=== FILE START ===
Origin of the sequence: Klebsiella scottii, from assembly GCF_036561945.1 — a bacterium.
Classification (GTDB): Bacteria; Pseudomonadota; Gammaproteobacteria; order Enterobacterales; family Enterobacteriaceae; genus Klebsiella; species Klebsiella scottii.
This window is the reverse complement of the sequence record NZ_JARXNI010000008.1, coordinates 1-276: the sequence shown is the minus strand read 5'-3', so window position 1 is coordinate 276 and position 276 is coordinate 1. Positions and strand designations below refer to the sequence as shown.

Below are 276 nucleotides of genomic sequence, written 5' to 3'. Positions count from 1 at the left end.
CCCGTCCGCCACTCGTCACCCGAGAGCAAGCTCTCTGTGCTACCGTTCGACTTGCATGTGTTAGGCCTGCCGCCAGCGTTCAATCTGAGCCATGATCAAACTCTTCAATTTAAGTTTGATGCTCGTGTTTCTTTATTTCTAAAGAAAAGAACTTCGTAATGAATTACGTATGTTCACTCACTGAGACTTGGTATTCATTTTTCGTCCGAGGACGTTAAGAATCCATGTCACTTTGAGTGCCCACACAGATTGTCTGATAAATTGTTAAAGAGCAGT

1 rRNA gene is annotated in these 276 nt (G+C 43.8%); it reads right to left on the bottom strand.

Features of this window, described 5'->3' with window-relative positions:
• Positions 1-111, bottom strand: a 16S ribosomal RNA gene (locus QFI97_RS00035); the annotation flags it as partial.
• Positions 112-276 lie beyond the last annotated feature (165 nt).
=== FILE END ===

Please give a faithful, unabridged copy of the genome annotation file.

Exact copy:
Origin of the sequence: Klebsiella scottii, from assembly GCF_036561945.1 — a bacterium.
Classification (GTDB): Bacteria; Pseudomonadota; Gammaproteobacteria; order Enterobacterales; family Enterobacteriaceae; genus Klebsiella; species Klebsiella scottii.
This window is the reverse complement of the sequence record NZ_JARXNI010000008.1, coordinates 1-276: the sequence shown is the minus strand read 5'-3', so window position 1 is coordinate 276 and position 276 is coordinate 1. Positions and strand designations below refer to the sequence as shown.

Below are 276 nucleotides of genomic sequence, written 5' to 3'. Positions count from 1 at the left end.
CCCGTCCGCCACTCGTCACCCGAGAGCAAGCTCTCTGTGCTACCGTTCGACTTGCATGTGTTAGGCCTGCCGCCAGCGTTCAATCTGAGCCATGATCAAACTCTTCAATTTAAGTTTGATGCTCGTGTTTCTTTATTTCTAAAGAAAAGAACTTCGTAATGAATTACGTATGTTCACTCACTGAGACTTGGTATTCATTTTTCGTCCGAGGACGTTAAGAATCCATGTCACTTTGAGTGCCCACACAGATTGTCTGATAAATTGTTAAAGAGCAGT

1 rRNA gene is annotated in these 276 nt (G+C 43.8%); it reads right to left on the bottom strand.

Features of this window, described 5'->3' with window-relative positions:
• Positions 1-111, bottom strand: a 16S ribosomal RNA gene (locus QFI97_RS00035); the annotation flags it as partial.
• Positions 112-276 lie beyond the last annotated feature (165 nt).